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How Do I Prune to Encourage Fruiting Spurs?
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beeleeee
5 Posts
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June 8, 2024 - 8:09 am

I have been attempting an apple espalier at my home in inland SC, zone 8a without any prior gardening or growing experience. My Pink Lady apple on semi-dwarf root stock is now entering its 5th season of growth. Though I've seen blooms every year, I have yet to see an apple. Honestly, I love the tree form and the fun of growing it, and I will be happy, even it it never fruits. I'm very patient and my tree has not reached its full form yet so I am not focussed on fruit. I've also only just recently added a Galarina stepover as a pollination partner (have to wait until next spring to see if that changes anything). But this post really isn't about ANY of that. Right now, I really just want to understand if I'm pruning the sublaterals correctly to encourage fruiting spurs.

I've read everywhere, that at the end of June, i need to prune the sub-laterals, leaving only a basal leaf cluster and 4 or so leaves above it. I have done this carefully each year. I'm noticing now that previously trimmed sublaterals tend to throw out one or more new shoots, each with their own basal leaf cluster which is now 8 or more inches out from the lateral branch. It's a bit sloppy looking and of course if i keep leaving the basal leaf clusters plus 4 leaves, my sublaterals will soon ruin the aesthetic goal of my tree. Am I supposed to just cut the sublaterals at roughly the same spot I did before? This seems logical, but will leave behind a leafless stub. Maybe that's ok? Just want to make sure I'm doing it right. Screenshot-2024-06-08-at-11.08.16-AM.pngScreenshot-2024-06-08-at-11.08.23-AM.png

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Viron
1407 Posts
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June 12, 2024 - 7:30 am

My first question was: ‘is pink lady apple a tip bearer apple’?

Answer: “Yes, the Pink Lady apple tree is a partial tip bearer. Tip-bearing apple trees produce fruit on the tips of the previous year's shoots and sometimes on spurs. They also have buds at the ends of their branches and side-shoot growth that's a different color than the tree's thicker branches.

… “and sometimes on spurs”..  So, are you leaving enough “Tip?”  And/ or, is it creating “spurs?”  (thinking out loud here) ..pruning is so cultivar specific with espaliered apples, advice for one not being good advice for another..  

In your bottom photo, the ‘nub’ below the cut sure looks like a fruit spur..  My experience is, fruit spurs and fruit form on & from lateral wood; ‘straight up growth’ is not conducive to fruit production, it’s the trees' way of gaining height/ light..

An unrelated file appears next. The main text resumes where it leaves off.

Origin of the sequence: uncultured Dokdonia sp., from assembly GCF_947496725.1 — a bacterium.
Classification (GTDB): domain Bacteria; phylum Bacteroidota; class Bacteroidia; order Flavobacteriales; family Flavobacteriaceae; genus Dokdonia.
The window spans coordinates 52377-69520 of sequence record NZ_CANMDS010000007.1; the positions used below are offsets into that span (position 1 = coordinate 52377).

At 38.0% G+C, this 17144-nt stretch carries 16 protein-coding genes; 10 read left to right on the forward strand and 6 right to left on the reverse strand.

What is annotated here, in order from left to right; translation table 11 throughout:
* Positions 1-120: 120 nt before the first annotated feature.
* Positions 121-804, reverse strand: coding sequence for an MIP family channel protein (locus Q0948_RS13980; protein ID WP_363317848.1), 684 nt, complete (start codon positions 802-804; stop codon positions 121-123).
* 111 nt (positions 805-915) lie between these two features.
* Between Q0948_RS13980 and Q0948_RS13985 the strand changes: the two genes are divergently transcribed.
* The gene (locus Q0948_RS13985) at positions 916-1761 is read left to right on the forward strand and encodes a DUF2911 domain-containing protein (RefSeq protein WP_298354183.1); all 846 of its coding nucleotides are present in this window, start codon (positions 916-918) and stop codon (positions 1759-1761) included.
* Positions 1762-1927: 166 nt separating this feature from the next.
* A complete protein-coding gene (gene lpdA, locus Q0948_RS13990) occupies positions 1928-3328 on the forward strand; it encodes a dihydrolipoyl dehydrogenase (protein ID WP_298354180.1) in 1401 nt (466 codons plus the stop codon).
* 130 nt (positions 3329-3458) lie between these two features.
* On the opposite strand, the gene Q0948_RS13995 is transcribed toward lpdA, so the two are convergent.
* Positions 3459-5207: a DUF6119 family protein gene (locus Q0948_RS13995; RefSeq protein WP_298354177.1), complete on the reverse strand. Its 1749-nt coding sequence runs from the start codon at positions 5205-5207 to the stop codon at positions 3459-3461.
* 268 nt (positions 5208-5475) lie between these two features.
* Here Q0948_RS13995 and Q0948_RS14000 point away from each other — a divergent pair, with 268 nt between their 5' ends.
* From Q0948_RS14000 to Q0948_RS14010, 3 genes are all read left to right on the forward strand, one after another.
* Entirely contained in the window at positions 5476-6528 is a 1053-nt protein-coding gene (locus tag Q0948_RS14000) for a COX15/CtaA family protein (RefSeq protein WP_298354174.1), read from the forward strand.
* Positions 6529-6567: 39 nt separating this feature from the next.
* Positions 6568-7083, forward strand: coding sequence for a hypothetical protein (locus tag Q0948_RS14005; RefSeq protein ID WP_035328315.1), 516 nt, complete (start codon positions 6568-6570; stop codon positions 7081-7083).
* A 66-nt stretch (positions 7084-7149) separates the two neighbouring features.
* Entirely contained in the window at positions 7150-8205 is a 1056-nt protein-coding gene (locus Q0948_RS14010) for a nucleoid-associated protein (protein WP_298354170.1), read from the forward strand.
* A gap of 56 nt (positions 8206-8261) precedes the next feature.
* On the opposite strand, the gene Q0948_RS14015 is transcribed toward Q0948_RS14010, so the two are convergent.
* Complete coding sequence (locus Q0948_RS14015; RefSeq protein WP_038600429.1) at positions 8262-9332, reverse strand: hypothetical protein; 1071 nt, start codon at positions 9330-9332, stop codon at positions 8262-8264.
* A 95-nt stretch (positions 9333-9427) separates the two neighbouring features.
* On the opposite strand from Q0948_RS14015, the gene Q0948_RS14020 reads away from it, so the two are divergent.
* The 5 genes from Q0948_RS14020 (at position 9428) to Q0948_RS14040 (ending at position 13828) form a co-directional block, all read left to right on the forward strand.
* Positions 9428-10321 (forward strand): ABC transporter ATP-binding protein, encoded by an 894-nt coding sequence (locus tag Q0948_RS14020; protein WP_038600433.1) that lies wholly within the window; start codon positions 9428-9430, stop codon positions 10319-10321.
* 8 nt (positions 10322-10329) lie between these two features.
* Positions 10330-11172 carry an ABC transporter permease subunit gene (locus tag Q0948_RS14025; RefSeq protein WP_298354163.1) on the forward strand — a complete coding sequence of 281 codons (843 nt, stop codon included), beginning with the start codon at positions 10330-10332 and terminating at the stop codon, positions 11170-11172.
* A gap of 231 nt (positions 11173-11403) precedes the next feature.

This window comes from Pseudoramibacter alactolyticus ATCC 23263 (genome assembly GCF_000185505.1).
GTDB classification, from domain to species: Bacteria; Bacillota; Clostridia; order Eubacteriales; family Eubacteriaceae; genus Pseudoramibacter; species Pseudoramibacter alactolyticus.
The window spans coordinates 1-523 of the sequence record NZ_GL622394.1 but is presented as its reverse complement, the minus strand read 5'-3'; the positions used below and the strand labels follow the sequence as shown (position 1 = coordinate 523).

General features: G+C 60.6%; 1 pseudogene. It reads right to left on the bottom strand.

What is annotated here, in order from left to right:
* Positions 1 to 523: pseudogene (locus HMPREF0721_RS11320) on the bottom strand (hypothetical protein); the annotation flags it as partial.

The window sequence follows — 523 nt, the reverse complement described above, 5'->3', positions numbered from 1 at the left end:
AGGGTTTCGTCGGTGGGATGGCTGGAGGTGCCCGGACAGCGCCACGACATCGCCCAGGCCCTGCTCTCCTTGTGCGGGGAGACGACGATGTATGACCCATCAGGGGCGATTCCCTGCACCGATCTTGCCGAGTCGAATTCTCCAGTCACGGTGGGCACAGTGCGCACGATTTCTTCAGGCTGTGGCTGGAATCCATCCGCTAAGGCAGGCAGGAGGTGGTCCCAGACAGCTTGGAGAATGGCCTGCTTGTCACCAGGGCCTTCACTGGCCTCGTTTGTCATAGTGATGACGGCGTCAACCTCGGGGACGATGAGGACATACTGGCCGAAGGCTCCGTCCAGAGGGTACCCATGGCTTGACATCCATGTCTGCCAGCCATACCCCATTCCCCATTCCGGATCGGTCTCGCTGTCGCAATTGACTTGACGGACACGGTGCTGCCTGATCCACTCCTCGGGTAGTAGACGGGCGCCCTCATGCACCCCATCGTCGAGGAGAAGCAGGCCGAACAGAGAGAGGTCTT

Is this a south facing wall?  If not, it’s priority may simply be seeking more light, not fruiting..  

Summer Pruning is an art, perhaps a science; again, specific to each cultivar and learned from trial & observation.  It reads like you’ve done some homework, but from what I can see by the photos (along with a couple others regarding form work), the tree is still attempting to establish itself.  If tip bearing, it’s natural production would take place on mature, full season length shoots; as opposed to being forced to produce ‘fruit spurs,’ against it’s natural inclination.

Researched compatible pollinators could make the difference, as you mentioned having added … when their blossom production comes online..

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beeleeee
5 Posts
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June 12, 2024 - 8:02 am

thanks for your thoughts, Viron! (Yes the tree IS on a south-facing wall!)

So, I've read in a few places that Pink Lady is a "partial tip bearer." But most sources seem to indicate that it's predominantly spur-bearing (ie, Orange Pippin says it's a "Partial tip-bearer Mainly a spur-bearer." I know tip-bearing is not compatible with espalier so hopefully my research holds up there!

I have not yet developed an eye for a "spur" so I'm delighted you've spotted something that looks like one in my photo.

Yes, the tree IS on a south-facing wall, and YES, I agree it's still attempting to establish itself (indeed, it's only about halfway done filling out the form I've planned for it). I will continue with my pruning plan and plenty of patience. And next srping we'll see if that pollination partner is helping!

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